People have the need to have to play.  All work and no play really DOES make Jack a dull boy…and a stressed out one too.  Work-related stress has been linked to increased rates of heart attack, hypertension, and other disorders, easily matching the loss in productivity from physical injuries.  As it turns out, laughter really is one of the best medicines.  Laughter releases pleasurable endorphins, lowers blood pressure and helps us tolerate more pain.  Fun also increases the number of days your employees will spend at work.  Fun and laughter have been linked to less absenteeism and fewer sick days.  An environment of fun is serious business and when present can have a direct correlation with creativity and innovation.  Fun also gives the brain a break from the monotony of routine tasks.  Laughter is one of the strongest glues that bring a team together.  And when morale is strong, the team is more resilient and can take on even the most challenging problem. So why have fun?  Well…it makes our tough jobs a little easier.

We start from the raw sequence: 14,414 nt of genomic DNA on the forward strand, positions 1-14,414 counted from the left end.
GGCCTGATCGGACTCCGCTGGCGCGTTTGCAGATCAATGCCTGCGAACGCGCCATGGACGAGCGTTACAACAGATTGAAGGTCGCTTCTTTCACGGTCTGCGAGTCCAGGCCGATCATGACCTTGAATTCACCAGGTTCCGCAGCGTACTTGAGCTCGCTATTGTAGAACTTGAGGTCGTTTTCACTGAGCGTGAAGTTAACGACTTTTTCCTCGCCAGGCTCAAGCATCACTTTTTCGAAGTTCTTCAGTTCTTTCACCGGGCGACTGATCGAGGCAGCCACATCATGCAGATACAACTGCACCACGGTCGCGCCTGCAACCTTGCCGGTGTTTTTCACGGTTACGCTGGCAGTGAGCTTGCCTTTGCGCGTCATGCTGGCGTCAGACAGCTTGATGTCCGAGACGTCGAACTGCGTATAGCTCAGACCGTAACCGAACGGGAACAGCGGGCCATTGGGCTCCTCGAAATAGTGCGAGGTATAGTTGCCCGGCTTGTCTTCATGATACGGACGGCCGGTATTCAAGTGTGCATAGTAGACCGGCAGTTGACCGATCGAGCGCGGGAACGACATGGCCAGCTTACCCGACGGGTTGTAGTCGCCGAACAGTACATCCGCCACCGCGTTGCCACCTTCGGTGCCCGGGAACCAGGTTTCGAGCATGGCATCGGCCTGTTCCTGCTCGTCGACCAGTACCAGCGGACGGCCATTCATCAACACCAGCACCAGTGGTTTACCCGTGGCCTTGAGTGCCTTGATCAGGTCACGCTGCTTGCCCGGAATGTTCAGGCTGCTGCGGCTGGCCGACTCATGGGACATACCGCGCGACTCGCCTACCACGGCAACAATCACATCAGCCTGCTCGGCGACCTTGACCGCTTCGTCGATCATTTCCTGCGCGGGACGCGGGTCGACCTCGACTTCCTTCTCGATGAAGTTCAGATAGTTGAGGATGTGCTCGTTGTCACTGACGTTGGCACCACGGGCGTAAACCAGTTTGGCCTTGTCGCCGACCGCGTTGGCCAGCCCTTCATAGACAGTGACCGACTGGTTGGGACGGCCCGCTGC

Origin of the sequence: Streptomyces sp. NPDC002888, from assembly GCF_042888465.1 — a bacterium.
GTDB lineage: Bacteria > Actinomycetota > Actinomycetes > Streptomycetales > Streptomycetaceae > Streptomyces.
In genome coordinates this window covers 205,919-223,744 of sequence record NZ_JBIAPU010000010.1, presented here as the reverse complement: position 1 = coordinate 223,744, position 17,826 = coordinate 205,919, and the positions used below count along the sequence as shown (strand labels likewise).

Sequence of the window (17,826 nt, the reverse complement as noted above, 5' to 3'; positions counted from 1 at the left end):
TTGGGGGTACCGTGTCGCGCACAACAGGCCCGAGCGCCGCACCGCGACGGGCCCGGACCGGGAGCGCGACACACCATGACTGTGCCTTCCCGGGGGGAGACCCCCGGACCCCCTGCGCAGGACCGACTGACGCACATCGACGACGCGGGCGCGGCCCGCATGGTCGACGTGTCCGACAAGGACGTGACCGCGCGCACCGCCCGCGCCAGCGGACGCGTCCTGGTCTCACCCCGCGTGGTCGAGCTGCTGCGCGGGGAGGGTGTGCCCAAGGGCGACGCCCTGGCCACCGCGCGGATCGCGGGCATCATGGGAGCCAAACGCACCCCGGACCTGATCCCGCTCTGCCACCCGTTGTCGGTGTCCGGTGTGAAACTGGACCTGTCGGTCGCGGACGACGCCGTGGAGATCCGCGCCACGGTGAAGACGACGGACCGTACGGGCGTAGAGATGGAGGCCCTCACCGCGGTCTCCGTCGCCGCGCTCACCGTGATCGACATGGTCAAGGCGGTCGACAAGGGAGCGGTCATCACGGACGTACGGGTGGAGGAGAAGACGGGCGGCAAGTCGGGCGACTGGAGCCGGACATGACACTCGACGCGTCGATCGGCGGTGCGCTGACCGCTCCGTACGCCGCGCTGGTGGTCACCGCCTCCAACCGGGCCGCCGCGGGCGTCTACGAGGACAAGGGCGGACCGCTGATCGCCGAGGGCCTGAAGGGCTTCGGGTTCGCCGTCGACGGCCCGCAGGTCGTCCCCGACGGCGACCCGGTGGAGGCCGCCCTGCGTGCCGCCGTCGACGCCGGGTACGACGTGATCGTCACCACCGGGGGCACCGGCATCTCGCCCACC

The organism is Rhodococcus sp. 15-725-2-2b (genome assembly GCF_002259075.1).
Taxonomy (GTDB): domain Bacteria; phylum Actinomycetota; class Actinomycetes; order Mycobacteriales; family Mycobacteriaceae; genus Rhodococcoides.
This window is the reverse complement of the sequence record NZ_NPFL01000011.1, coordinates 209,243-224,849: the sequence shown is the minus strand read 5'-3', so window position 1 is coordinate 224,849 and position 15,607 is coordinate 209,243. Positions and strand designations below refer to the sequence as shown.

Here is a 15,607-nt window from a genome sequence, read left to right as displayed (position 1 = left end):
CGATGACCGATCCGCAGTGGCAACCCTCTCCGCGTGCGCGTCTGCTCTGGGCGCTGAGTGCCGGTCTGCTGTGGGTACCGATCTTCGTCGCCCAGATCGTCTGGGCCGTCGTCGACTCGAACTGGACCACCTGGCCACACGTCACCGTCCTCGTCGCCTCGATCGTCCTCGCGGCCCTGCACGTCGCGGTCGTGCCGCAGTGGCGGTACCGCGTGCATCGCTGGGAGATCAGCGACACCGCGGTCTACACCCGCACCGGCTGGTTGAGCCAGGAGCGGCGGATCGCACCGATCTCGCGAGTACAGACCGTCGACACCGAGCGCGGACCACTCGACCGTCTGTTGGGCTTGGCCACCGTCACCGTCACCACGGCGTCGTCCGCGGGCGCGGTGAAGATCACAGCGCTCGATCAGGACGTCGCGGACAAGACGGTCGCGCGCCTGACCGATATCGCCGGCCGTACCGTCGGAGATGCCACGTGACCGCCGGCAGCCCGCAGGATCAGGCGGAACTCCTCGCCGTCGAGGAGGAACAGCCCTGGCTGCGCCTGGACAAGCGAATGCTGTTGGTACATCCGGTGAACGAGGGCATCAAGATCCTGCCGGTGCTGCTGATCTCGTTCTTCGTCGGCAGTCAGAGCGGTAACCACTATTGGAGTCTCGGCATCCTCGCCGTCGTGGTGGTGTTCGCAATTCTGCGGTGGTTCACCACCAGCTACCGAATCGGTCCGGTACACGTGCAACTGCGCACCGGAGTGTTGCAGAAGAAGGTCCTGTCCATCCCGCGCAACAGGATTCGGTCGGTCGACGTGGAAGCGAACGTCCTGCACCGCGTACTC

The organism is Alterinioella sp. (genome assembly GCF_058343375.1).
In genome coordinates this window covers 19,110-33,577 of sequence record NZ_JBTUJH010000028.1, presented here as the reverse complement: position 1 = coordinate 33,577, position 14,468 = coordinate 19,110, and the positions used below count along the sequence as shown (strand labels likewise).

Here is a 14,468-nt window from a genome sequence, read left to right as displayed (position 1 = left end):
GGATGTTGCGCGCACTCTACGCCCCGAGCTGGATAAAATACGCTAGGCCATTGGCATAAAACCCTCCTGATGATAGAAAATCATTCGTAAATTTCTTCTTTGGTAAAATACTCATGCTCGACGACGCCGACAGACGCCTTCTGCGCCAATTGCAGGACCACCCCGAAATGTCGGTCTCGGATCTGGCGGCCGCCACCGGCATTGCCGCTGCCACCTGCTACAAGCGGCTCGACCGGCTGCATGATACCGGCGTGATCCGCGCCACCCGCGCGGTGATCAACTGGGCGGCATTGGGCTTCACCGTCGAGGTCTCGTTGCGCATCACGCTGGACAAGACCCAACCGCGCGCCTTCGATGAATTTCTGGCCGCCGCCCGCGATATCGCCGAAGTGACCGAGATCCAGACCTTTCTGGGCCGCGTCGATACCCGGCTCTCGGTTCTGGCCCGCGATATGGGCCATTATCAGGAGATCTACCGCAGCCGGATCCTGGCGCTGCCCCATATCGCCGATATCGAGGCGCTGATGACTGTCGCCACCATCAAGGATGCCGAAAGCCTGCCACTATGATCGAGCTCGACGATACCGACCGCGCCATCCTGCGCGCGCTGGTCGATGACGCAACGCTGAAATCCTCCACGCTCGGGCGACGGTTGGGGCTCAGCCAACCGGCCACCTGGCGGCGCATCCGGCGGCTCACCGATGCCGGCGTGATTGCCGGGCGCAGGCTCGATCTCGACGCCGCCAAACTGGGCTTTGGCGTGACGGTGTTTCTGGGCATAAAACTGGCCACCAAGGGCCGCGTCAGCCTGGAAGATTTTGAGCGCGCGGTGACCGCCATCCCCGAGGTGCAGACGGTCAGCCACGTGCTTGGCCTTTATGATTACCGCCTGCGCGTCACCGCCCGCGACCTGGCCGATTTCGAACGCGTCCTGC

How can you do it? 

  1. It starts with YOU.  Lighten up, will ya?  As a leader, your behavior sets the boundaries.  If you allow yourself to loosen up and have a little fun, you are giving your employees permission to do the same.  Your workforce will take their cues from you. Now I’m not suggesting that you act goofy all of the time.  Rather, just lighten up enough to allow others the freedom to have a little fun.
  2. Be willing to laugh at yourself.  Certainly not everyone is a comedian…and PLEASE, don’t try to be one.  You have to be mindful of “safe” humor, so avoid telling jokes because you never can be sure what may be offensive.  But one of the safest and most powerful things all of us can do is to not take ourselves so seriously…to laugh at yourself.  This signifies humility which draws people to you.  Instead of covering up your mistakes, quirks or challenges, find the lighter side and share them.  Your staff will love you for it.
  3. Tell stories to keep the laughter and learning alive.  We have learned from stories from the time we were born.  Stories can share a lesson, a challenge and a laugh.  The best kinds of stories…have all three! Every organization and department has their unique culture and stories associated with the work that they do.  In Human Resources we have sick “HR humor” that allows us to relieve the stress of dealing with problems all day long.  When we encounter one of these “you can’t make this stuff up” situations, we try our best to share that story for us all to learn from but more importantly…to have a shared hearty laugh.